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Old 09-02-2013, 07:05 PM   #1
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Does the Ford V10 have a problematic history?

I have heard there are certain years of the Ford V10 that I should avoid, what years are bad?
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Old 09-02-2013, 07:10 PM   #2
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The only real issues with early V10's were the exhaust manifold studs breaking off. Other than that, no issues at all. The 3V V10s do not seem to have that issue at all.
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Old 09-02-2013, 07:20 PM   #3
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There were some years (early to mid-90's, I believe, where the spark plugs would get "blown out" due to inadequate thread depth. I am sure someone will chime in with the correct years where this was problematic with the V-10. Our 2011 has been flawless (knock on wood)!!

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Old 09-02-2013, 07:28 PM   #4
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The first V10 was 1999. It was that year and a year or two after that had the spark plug issue. My '99 has about 55k now and never had a problem with it.
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Old 09-02-2013, 07:33 PM   #5
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2008 3V here, no issues at all.
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Old 09-02-2013, 07:36 PM   #6
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Quote:
Originally Posted by bronk View Post
There were some years (early to mid-90's, I believe, where the spark plugs would get "blown out" due to inadequate thread depth. I am sure someone will chime in with the correct years where this was problematic with the V-10. Our 2011 has been flawless (knock on wood)!!

Bronk

The first year for the F53 V10 was 1999. There were some cases of blown spark plugs however im not sure if it is on the 99 with the non PI (power improved) heads or 2000-04. Maybe not specific to a year. However the issues seems to be very limited. New spark plugs with the longer threads and properly torqued will likely lead to having no issues.
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Old 09-03-2013, 05:38 PM   #7
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I had a 99 F53 with a V10 and no problem at all it only had 275 hp but no problems at all for 35,000 miles that. However the Ford transmission that is another story that went out at 20,000 miles running transynd fluid. of course no warrenty help from Ford, It was past the three years.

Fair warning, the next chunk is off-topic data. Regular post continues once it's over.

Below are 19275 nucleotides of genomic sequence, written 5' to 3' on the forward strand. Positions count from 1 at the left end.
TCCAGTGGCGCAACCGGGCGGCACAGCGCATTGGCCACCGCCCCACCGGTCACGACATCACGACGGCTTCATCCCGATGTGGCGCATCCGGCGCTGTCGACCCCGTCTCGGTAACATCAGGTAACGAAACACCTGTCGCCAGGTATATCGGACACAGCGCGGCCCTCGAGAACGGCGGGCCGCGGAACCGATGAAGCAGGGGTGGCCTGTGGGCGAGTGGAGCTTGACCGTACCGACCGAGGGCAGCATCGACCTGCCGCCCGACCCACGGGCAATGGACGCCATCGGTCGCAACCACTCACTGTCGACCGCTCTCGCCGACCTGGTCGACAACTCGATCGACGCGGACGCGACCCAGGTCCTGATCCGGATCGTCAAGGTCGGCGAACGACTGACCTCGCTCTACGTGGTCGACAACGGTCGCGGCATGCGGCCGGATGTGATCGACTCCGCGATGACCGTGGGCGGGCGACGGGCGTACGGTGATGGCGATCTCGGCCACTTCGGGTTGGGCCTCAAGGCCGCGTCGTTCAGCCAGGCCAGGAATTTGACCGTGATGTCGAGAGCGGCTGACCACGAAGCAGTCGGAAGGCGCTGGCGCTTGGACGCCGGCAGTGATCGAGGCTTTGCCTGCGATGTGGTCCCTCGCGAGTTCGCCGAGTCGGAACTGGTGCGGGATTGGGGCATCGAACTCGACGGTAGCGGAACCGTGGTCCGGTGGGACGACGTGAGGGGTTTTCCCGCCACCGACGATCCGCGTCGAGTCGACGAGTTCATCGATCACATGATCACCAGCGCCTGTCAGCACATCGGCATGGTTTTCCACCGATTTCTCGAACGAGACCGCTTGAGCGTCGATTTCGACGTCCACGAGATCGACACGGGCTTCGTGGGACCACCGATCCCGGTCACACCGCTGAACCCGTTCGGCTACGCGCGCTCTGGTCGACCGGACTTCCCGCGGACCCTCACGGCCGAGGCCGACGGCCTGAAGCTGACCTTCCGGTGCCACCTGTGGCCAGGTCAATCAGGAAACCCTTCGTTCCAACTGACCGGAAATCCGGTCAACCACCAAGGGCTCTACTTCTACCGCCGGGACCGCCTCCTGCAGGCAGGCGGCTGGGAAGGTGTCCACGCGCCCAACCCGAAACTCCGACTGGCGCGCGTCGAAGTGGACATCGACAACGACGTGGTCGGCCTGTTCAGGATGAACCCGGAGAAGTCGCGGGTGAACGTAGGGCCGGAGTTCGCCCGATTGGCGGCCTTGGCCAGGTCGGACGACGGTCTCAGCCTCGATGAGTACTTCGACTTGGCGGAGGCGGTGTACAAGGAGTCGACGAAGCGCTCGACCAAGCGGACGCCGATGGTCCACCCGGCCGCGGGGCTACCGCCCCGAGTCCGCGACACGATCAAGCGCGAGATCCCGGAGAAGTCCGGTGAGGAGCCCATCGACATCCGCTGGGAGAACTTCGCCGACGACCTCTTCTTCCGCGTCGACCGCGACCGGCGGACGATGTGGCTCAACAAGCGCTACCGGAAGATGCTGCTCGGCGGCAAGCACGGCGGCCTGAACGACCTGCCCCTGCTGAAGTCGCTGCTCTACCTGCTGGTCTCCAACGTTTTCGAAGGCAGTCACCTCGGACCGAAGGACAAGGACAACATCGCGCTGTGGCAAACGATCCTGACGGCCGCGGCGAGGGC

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Old 09-03-2013, 06:13 PM   #8
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I had a 99 F53 with a V10 and no problem at all it only had 275 hp but no problems at all for 35,000 miles that. However the Ford transmission that is another story that went out at 20,000 miles running transynd fluid. of course no warrenty help from Ford, It was past the three years.
Are you saying you switched to synthetic, then the trans went? My '99 with original fluid is doing fine @ 54k, but was thinking about a fluid change.
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Old 09-03-2013, 06:17 PM   #9
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I have a 2005 (04 chassis) V10, 69,000 miles, so quiet you don't even know it's running. It has been absolutely trouble-free since we bought it at 50,000 miles. In fact it's the only part of the motorhome that I don't worry about!
I fully expect this engine to last 200+ miles with proper maintenance.
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Old 09-04-2013, 09:22 AM   #10
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I am saying I switched to Transynd fluid when my Motorhome had less than a 1000 miles on it after being told it will extend the life of the transmission with much cooler temperature on the transmission. Keep in mind we did not use the motorhome more than 5,000 miles a year and it is better to use synthetic fluids if yoiur sitting that much. Admittedly I ran loaded with a Honda CR-V in tow but always within GCWR. I had a glove box full of weight tickets to prove it. I'm not saying I think the Transynd was in any way at fault. In fact the temps were lower after changing to the Transynd acording to my ford gauge and never once showed it was HOT. What I am saying I do feel the transmission could not with stand the normal ware and tear of use. I called Ford on the side of the road when I received an error code and there comment was you must be pulling a hill? I explained I had last night but that all day it was flat as a pancake. That I was just out side Portland Oregon. so they told me to turn the key off and on again and cleared the code, only to make it about forty miles before calling the tow truck and putting a new transmission in.
The Transmission company said they could replace it for $2100.00 with a transmission just like it had or they could shift Kit it an make it bullet proof for $5,000.00 since then I have talked to others that have had the same problems. I feel the transmission was under engineered for the F53 after seeing how the fluid was just plain burned. The F53 chassis needed to have air bags, Davis true track bar, with bilstien shocks and a rear stablelizer bar installed to keep a 35' foot motor home from being blown off the road the road and in my lane. The frame twists and the springs sag making it difficult to stop and to keep from rolling over. I loved the V-10 thought for a gas engine it did an amazing job keeping up RPM's while getting 7 to 11 MPG But I can say any thing good about the F53 and the transmission. I went to FMCA seminars and talked to Ford about my experience and got all the PR answers. Maybe if I had of not used the motorhome to it's gross weight capabilities and not live in the rocky mountain area I would have had a very different experience. This is my story and I'm sticking to it. Hope this information help someone and I'm glad for those who have had a more positive experience than I did. I will say all of the after market add on's made the motorhome unbelievable stable, even in the wind. It's a crime though that you have to spend two or three thousand to do what Ford should be doing at the factory. Shame on Ford!!!!